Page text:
What Your Doctor Needs to Know

One thing that is clear when it comes to chronic pain and the pain drugs you take for it: It's important to talk to your doctor about the risks involved if you are using them frequently. "Obviously, OTC medications are safe enough that it has been deemed that a doctor's prescription is no longer necessary for their use,""However, that does not mean they are risk-free."

To stay safe, be sure to inform your doctor about OTC painkiller use if:

    -You are taking these drugs daily and for an extended period of time
    -You are taking prescription medications, especially painkillers
    -You are pregnant or planning to become pregnant
    -You have another chronic condition such as high blood pressure, kidney disease, diabetes, or coronary artery disease.

July 20, 2016


It's never too early to start poison-proofing your house – even before your baby is born. You'd be surprised how fast a baby can learn to get into cupboards and open child-resistant caps.

  -Lock up all medicines and dangerous substances. Secure all cupboards that contain poisons – even those that seem out of reach – with safety latches or locks. Put away medicines and vitamins after you use them.

Poison experts have heard how many young children have dragged a chair over to a kitchen counter, climbed onto the counter or refrigerator, and opened a cupboard near the ceiling. Your child may be able to do something like this before you know it.

    -Get rid of expired medications. In general, it's not a good idea to flush expired medicine down the toilet because it can contaminate groundwater and end up in the drinking water supply. However, a few drugs are so potentially dangerous to children. Although Experts recommend flushing them rather than leaving them in the trash.

Read the label of the medicine to find out whether it should be flushed or tossed. You can also check with your pharmacy or local waste management company to find out how to dispose of it properly. Some communities have programs for taking back expired medication.

If you have to put medicine in the trash, first remove any personal information from the empty containers and then place them in a sealed trash bag with kitty litter or coffee grounds as a deterrent.

      -Don't rely on child-resistant containers. Child-resistant doesn't mean childproof. The cap is intended to delay a child who is trying to open a container long enough for an adult to discover what's going on and intervene. Remember: No bottle top is ever so secure that a child can't find some way to get it off.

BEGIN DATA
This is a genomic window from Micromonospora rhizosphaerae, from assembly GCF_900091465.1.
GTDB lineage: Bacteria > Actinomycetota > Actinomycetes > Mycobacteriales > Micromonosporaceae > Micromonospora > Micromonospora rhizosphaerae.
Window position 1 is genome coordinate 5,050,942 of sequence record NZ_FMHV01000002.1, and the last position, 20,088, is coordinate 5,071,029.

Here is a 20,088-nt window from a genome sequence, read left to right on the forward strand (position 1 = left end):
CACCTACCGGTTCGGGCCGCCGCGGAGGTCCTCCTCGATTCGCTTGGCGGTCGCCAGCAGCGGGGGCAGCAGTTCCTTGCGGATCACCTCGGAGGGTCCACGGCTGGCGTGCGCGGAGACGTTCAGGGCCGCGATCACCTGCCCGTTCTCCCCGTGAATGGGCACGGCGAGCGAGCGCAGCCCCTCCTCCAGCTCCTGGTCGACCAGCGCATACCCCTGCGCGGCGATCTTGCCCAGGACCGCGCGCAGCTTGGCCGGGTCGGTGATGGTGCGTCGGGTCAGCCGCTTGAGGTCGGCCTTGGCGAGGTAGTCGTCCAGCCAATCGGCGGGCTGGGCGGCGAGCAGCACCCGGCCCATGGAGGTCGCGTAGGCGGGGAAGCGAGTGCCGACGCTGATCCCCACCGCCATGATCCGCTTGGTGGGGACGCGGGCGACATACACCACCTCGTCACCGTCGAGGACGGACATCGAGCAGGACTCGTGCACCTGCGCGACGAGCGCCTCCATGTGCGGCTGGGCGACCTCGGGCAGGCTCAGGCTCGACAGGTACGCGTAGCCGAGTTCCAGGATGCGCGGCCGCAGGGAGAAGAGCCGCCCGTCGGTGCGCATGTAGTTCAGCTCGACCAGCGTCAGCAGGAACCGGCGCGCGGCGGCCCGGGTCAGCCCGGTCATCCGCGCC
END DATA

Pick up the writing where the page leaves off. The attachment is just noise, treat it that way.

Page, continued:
"It's not unusual for a 2-year-old, left alone for 30 minutes, to break down the best devices of the manufacturer," says a pediatrician.

      -Keep medicines, pesticides, and detergents in their original containers. Never put poisonous or toxic products in unlabeled containers or containers that were once used for food. There have been too many cases of poisonings when a toxic liquid like antifreeze was mistaken for apple juice.

       -Move purses, luggage, and grocery bags away from prying hands. A tube of brightly hued lipstick or a bottle of coated pills can look like candy to a young child. Store your purse on a high shelf, and unpack anything potentially dangerous from your grocery bag before you do anything else.

       -Keep batteries out of reach. Don't let children play with batteries or electronic devices, such as remote controls. Button batteries can get stuck in a child's throat or intestines and release dangerous chemicals, causing severe injuries or even death.

   -Never refer to medicine as candy. Even if you're trying to get a reluctant child to take flavored acetaminophen or antibiotic syrup, don't make your child think it's a treat.

     -Children learn by imitation, so take medicine when your baby isn't watching. To be safe, teach your child never to eat anything without asking an adult first.

    -Read labels before buying household products, and use the least toxic ones you can find. Among the household products generally considered less hazardous are nonchlorine bleach, vinegar, borax, and beeswax. Unclog drains with compressed air or baking soda and vinegar instead of corrosive liquids.